“We are what we repeatedly do. Excellence, then, is not an act, but a habit.” Aristotle
How you handle the first hour of your day may in part be affected by whether you are a ‘morning person.’ After living most of my life with my wife Carol, I do recognize that some folks wake up at a more moderate pace than others. My wife does indeed fit the description of the ‘unhurried starter.’ Recognizing this fact, I have adjusted my early morning interaction with her. Less is more when it comes to any conversation with Carol during those first 30 minutes. Perhaps, you live in a household with various early and late starters. If so, you know the difference.
For all of us, regardless of how we get up in the morning, there comes a point in time when we are awake and ready for a new day. For some, like me, this occurs within minutes of getting up. For others, this may happen an hour later – even longer for some.
When it does happen, when you are awake and ready for your day, what do you do with your time? I have a plan for that first hour of ‘awake time,’ which includes a number of things that I have practiced for years and now are part of my daily habits. Prayer, exercise and eating a healthy breakfast are three things I do on most of my mornings. It’s part of my routine. All of us have a process – we differ on what we do. Routines may include drinking a cup of coffee, taking a shower, reading the newspaper, checking email or just quiet reflection. A schedule of tasks does exist, even if just in memory. What do you do with your time, once you are awake and ready for the day? Do you believe that your answer to this question matters? Benjamin Franklin believed that it matters.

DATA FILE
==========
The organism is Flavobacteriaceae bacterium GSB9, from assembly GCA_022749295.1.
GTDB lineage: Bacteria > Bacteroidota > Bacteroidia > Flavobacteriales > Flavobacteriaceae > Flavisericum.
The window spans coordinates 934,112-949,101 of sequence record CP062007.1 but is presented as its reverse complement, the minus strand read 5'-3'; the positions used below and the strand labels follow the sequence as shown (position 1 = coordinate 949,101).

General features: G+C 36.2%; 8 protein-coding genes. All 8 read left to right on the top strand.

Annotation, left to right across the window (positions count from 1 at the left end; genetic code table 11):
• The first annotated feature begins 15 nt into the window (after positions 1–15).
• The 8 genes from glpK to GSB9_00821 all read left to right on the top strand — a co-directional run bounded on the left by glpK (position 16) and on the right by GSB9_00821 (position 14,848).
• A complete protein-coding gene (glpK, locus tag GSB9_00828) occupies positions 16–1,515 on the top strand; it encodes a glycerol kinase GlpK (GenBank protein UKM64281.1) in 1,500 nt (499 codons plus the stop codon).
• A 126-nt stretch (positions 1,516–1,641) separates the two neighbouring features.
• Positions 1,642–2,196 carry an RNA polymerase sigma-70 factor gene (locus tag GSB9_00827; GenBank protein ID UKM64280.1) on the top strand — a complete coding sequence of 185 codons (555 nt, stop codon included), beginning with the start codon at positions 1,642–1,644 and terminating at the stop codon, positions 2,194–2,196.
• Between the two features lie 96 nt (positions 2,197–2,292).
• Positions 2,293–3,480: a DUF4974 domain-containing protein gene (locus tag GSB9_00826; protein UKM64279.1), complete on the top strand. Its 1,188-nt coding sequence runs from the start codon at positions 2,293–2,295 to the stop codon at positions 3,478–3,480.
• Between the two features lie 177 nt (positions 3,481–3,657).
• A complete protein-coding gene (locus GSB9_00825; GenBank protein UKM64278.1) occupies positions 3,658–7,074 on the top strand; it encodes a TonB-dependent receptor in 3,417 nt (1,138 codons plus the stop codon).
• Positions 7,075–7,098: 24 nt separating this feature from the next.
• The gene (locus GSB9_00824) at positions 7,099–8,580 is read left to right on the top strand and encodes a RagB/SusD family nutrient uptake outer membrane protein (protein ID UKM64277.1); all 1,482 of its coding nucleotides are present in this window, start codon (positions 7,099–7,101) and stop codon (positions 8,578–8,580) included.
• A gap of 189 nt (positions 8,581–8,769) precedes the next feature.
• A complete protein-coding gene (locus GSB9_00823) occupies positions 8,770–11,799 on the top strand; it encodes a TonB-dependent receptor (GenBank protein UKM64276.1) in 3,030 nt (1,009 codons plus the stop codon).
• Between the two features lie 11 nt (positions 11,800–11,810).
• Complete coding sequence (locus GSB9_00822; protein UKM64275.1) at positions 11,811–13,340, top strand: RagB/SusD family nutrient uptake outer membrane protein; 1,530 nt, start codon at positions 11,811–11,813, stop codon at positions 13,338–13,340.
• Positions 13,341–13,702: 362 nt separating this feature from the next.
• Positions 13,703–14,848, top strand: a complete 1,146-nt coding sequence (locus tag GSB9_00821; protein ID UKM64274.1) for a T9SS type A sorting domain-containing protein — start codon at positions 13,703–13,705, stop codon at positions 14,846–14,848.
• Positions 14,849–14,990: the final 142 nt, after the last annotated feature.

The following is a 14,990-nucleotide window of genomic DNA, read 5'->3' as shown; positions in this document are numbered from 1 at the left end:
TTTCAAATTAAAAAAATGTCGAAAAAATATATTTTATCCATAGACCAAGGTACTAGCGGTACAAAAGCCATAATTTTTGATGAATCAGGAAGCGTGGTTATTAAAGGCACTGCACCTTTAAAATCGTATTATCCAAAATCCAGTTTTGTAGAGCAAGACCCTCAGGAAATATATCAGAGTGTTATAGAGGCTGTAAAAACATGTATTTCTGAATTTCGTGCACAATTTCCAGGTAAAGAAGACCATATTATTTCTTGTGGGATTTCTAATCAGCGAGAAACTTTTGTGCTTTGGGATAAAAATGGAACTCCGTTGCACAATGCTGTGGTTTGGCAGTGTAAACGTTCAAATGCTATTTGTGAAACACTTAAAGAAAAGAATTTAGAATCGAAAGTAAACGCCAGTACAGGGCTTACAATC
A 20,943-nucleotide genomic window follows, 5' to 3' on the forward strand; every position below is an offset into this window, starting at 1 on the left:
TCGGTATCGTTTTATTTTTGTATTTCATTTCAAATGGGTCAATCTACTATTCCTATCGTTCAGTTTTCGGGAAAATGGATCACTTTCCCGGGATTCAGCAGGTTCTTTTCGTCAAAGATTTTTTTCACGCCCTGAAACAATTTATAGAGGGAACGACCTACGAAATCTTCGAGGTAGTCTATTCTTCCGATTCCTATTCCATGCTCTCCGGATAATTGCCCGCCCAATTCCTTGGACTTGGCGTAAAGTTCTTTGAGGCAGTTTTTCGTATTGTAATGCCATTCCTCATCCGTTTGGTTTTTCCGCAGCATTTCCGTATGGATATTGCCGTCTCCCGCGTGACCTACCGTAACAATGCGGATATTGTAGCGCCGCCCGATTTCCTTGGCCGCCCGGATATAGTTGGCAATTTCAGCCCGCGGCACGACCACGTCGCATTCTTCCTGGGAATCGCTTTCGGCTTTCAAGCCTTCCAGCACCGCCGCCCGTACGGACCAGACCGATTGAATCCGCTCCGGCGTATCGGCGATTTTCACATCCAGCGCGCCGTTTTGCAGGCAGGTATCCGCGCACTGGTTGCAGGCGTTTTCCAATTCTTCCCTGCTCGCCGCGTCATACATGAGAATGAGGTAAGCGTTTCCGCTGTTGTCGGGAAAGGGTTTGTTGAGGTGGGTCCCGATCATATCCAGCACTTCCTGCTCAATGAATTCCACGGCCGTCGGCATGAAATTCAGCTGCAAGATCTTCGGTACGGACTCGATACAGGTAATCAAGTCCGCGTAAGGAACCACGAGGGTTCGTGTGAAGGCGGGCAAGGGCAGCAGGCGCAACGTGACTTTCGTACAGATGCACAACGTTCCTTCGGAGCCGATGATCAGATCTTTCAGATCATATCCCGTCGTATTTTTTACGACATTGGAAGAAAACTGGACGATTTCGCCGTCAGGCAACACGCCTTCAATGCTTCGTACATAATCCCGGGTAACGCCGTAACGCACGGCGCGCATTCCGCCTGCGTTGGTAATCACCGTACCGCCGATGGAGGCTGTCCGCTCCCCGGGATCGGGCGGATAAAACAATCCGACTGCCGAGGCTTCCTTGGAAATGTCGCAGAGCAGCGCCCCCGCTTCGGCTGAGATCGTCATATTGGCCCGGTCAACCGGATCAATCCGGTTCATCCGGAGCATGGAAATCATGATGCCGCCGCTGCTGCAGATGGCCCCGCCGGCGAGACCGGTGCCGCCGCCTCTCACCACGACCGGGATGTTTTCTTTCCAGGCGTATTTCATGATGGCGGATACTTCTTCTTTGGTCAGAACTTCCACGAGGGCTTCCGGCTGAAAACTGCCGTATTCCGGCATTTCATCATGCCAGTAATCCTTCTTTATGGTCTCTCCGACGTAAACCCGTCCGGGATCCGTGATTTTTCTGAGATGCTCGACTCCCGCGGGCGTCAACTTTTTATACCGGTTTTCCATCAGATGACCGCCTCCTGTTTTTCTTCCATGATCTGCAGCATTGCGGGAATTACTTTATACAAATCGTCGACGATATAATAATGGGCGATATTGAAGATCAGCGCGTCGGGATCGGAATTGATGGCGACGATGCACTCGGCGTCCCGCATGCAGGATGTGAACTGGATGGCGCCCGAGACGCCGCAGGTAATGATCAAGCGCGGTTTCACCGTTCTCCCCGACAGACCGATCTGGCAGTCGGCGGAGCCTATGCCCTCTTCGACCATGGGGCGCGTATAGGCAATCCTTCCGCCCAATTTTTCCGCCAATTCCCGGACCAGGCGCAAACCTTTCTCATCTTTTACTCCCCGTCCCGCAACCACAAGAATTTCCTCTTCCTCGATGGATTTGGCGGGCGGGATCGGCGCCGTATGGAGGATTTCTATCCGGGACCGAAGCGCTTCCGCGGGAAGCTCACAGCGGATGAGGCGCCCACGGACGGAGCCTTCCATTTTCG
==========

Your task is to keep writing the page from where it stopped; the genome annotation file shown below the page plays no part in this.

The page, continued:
Franklin, who was a successful business owner, author and scientist had a very simple, short (in time) system for both starting and ending his day. He did so with two questions. The morning question was, “What good shall I do today?” His connected evening question was, “What good did I do today?” With those two questions – that took less than a minute of his daily time – he followed a path that many successful authors have taught for years. Set a goal and audit your results. Write down what you want to do and then measure the outcome. Benjamin Franklin, notably successful by any standard, implemented a very simple process, set specific goals for each day, and then audited his results at the end of the day. And with that simple system, he became a better, and even better person.
My often repeated definition of success is, “being and becoming the best at what I am meant to be and do in life.” With extreme simplicity, and a small investment of time, Franklin continues to teach us today how to be a better person, to be what I am meant to be and to do what I should do with my life. Do it daily!
Everyone has a morning process. We differ in our true waking up time and when our process gets started. We have our routines. What we do in the first part of our day is going to not just affect our day – it will impact our life. Daily habits predict and become long-term outcomes. How is this working for you right now? Are you satisfied with your current daily habits? What about your long-term outcomes?
What do you do as you awaken each morning that you believe further helps you to become more of the person you are meant to be? What do you do in the early part of your day that helps you to be your best each day? Do you like your answers to these questions?
Do you like the questions posed by the revered Founding Father, Benjamin Franklin? Perhaps, there is another question more useful for you? Maybe, even a special question that is important right now to your life? Would asking your personal question, created and posed by you each morning, followed by a simple measurement question at the end of the day, change your life? Would it make any difference?
Today, as I wake up, I pose the following question . . .
Tonight, before I go to sleep, I will measure how I answered my question.
With a minute of daily time, I am . . .